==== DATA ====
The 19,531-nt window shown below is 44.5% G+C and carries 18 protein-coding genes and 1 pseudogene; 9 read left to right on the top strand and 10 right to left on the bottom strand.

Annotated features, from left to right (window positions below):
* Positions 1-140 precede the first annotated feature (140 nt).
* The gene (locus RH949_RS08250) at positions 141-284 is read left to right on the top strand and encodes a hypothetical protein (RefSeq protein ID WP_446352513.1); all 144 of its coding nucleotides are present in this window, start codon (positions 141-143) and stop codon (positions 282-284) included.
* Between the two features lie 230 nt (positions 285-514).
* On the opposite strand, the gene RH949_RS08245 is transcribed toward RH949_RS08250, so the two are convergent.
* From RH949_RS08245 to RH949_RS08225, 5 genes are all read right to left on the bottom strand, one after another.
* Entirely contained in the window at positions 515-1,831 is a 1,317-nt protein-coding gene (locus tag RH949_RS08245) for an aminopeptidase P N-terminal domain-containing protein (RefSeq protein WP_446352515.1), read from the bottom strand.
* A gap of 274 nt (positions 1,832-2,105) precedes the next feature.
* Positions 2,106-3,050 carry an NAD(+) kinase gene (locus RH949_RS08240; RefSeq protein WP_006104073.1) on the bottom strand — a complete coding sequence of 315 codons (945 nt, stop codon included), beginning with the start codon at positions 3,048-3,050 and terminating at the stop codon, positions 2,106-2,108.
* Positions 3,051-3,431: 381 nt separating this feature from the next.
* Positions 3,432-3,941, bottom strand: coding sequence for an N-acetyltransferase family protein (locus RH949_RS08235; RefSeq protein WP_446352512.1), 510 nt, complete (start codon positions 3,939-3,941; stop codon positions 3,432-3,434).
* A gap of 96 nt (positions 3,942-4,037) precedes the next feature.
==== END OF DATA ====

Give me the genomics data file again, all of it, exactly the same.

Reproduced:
The 19,531-nt window shown below is 44.5% G+C and carries 18 protein-coding genes and 1 pseudogene; 9 read left to right on the top strand and 10 right to left on the bottom strand.

Annotated features, from left to right (window positions below):
* Positions 1-140 precede the first annotated feature (140 nt).
* The gene (locus RH949_RS08250) at positions 141-284 is read left to right on the top strand and encodes a hypothetical protein (RefSeq protein ID WP_446352513.1); all 144 of its coding nucleotides are present in this window, start codon (positions 141-143) and stop codon (positions 282-284) included.
* Between the two features lie 230 nt (positions 285-514).
* On the opposite strand, the gene RH949_RS08245 is transcribed toward RH949_RS08250, so the two are convergent.
* From RH949_RS08245 to RH949_RS08225, 5 genes are all read right to left on the bottom strand, one after another.
* Entirely contained in the window at positions 515-1,831 is a 1,317-nt protein-coding gene (locus tag RH949_RS08245) for an aminopeptidase P N-terminal domain-containing protein (RefSeq protein WP_446352515.1), read from the bottom strand.
* A gap of 274 nt (positions 1,832-2,105) precedes the next feature.
* Positions 2,106-3,050 carry an NAD(+) kinase gene (locus RH949_RS08240; RefSeq protein WP_006104073.1) on the bottom strand — a complete coding sequence of 315 codons (945 nt, stop codon included), beginning with the start codon at positions 3,048-3,050 and terminating at the stop codon, positions 2,106-2,108.
* Positions 3,051-3,431: 381 nt separating this feature from the next.
* Positions 3,432-3,941, bottom strand: coding sequence for an N-acetyltransferase family protein (locus RH949_RS08235; RefSeq protein WP_446352512.1), 510 nt, complete (start codon positions 3,939-3,941; stop codon positions 3,432-3,434).
* A gap of 96 nt (positions 3,942-4,037) precedes the next feature.